weeping woman sculptureSometimes when people ask for prayer on social media, I scroll quickly through the problem. Busy with my own challenges. Figuring others will step up and say a quickie prayer.

But when it’s me and more importantly—when it’s my son standin’ in the need of prayer, I am quick to plead for help.

And so grateful for those who respond.

Our latest challenge has jerked me back to reality and to the importance of stepping out of the ordinary request into the place of true caring.

With my son hooked up to hospital tubes and filled with pain-killing drugs, I cried out for prayers. Loving those who responded, for those who kept asking, “How’s Caleb?”

Reminders that others cared. Saints who pounded the doors of heaven on behalf of my boy.

And for those who also prayed for me, when I didn’t even ask. Mothers who knew I suffered with my son, failed to sleep, cried when I saw him in that sterile bed.

Folks who turned their prayers into action and brought us food. Took the time to visit. Hands-on prayers. Love in action.

My faith challenged and convicted to no longer scroll quickly through social media prayer requests. To remember on the other end of that post is a suffering person, a crying Mama, a struggling child.

My gratitude to those who prayed for us. Please continue. Healing is a process.

Hope underscores the need for honest petitions in the heavenlies and for warriors who embrace the battle.

We need each other. Our prayers matter.

©2018 RJ Thesman – All Rights Reserved

If you’re struggling to find hope within your own challenges, check out Hope Shines – nuggets of encouragement for weary souls.

Hope Detours

detour aheadWhile my son was in surgery, I planned to write several blog posts, work on a newspaper column, maybe read a bit. My bag was filled with pens, paper, books.

Any activity to forget my precious son was lying on a sterile table in a brightly-lit operating room.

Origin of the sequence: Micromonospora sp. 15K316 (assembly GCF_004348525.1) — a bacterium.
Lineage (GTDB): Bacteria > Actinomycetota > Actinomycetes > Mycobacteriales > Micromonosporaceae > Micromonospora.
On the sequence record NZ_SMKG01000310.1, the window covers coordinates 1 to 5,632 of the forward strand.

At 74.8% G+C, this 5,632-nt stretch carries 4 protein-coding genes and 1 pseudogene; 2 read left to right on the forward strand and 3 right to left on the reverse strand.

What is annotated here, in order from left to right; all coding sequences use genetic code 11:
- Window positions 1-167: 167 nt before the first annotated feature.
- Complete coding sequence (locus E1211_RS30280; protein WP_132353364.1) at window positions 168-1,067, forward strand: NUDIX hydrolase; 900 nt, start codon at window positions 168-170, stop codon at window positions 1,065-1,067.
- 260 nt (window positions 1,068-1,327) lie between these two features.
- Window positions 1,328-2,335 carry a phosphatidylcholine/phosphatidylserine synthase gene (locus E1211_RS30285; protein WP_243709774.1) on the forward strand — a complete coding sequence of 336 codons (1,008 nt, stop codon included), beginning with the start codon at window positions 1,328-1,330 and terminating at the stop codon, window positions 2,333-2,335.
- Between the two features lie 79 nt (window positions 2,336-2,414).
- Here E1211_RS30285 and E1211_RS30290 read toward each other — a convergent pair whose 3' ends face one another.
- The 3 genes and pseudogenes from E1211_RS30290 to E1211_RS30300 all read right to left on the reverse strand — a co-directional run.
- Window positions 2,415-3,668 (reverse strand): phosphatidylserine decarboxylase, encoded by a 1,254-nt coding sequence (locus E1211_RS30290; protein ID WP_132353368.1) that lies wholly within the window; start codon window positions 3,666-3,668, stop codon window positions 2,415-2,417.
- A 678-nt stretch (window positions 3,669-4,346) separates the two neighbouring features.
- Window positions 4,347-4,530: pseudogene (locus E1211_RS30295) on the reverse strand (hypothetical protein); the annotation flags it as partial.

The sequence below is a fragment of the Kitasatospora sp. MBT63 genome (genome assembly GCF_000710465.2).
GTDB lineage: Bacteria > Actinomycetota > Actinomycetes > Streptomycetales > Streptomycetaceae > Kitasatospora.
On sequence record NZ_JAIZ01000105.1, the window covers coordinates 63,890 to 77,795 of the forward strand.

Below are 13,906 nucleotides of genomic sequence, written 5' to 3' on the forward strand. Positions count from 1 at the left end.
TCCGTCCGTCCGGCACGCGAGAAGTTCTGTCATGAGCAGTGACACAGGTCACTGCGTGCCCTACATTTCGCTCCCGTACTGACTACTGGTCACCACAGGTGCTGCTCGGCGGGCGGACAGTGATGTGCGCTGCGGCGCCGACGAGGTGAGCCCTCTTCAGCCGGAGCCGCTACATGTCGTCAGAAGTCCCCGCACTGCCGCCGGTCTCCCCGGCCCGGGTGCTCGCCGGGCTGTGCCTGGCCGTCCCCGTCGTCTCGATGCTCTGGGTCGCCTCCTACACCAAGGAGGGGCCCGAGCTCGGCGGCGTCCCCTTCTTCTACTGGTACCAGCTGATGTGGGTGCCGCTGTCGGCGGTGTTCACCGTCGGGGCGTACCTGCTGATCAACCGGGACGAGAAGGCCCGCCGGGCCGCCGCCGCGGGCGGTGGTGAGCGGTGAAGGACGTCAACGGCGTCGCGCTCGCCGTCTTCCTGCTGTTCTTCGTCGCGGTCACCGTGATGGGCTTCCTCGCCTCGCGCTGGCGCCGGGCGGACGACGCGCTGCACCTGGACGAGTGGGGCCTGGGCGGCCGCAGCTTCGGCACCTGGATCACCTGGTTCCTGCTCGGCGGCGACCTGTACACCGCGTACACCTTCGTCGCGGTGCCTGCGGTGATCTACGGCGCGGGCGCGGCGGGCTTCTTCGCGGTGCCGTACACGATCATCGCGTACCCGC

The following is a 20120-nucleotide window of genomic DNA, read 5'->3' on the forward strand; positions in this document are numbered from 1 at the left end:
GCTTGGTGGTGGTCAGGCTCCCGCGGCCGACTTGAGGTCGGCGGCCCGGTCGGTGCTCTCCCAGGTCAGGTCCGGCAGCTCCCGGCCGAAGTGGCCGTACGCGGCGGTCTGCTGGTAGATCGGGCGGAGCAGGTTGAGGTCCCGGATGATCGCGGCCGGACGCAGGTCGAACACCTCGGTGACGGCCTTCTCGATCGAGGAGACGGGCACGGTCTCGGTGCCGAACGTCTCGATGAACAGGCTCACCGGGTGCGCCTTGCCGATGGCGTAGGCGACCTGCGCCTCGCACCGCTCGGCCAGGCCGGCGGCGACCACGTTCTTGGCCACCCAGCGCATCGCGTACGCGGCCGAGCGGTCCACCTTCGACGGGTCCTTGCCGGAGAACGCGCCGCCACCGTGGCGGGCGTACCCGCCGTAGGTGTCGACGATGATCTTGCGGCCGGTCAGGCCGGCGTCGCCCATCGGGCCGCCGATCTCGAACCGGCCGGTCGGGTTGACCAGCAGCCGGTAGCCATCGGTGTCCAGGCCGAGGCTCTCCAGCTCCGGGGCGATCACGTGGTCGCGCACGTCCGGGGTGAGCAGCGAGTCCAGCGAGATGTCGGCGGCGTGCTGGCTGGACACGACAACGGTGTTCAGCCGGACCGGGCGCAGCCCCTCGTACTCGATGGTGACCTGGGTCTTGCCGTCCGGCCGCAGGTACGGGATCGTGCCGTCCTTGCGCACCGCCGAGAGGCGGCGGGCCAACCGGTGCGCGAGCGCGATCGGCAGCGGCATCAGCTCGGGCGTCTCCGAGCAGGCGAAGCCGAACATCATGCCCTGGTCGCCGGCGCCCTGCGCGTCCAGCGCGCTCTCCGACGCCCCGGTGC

But the waiting room was so loud my introvert wrath fueled its frustration. Other occupants in this Family Waiting Area played with their children, worked on crochet projects, laughed and snacked on Starbucks pastries.

Didn’t these people understand I was trying to concentrate on my work? Didn’t they know I was trying to avoid thinking about my son’s body being sliced with a scalpel?

Of course not, I reminded myself. They, too, were trying to forget their loved ones lying on sterile tables behind steel doors.

I gave up on writing projects, certain my creativity left the moment I entered the hospital. Pulled out a book to read.

Read the first page twenty times. Gave up on reading. Watched the clock on the wall. One hour gone. He was supposed to be out of surgery already. Another half hour.

Why wasn’t he out of surgery? Wasn’t this the point when the doctor was supposed to come in and tell me everything would be okay?

The volunteer at the front desk came over and sat beside me. “You look worried.”

“It’s taking much longer than they said.”

She explained how they sometimes started later than anticipated. If something was amiss, they would call her desk and she would let me talk to them.

Then she changed the subject, described how far she drives every day to volunteer, how she loves helping people.

We watched “Fixer Upper” reruns on the waiting room TV. “I don’t like that style, do you?”

“Nah. Too contemporary for my taste.”

The importance of conversation. The comfort given in simple statements. The warmth of another human being. A stranger who becomes an instant friend.

Hope arrived and provided a detour from the present crisis.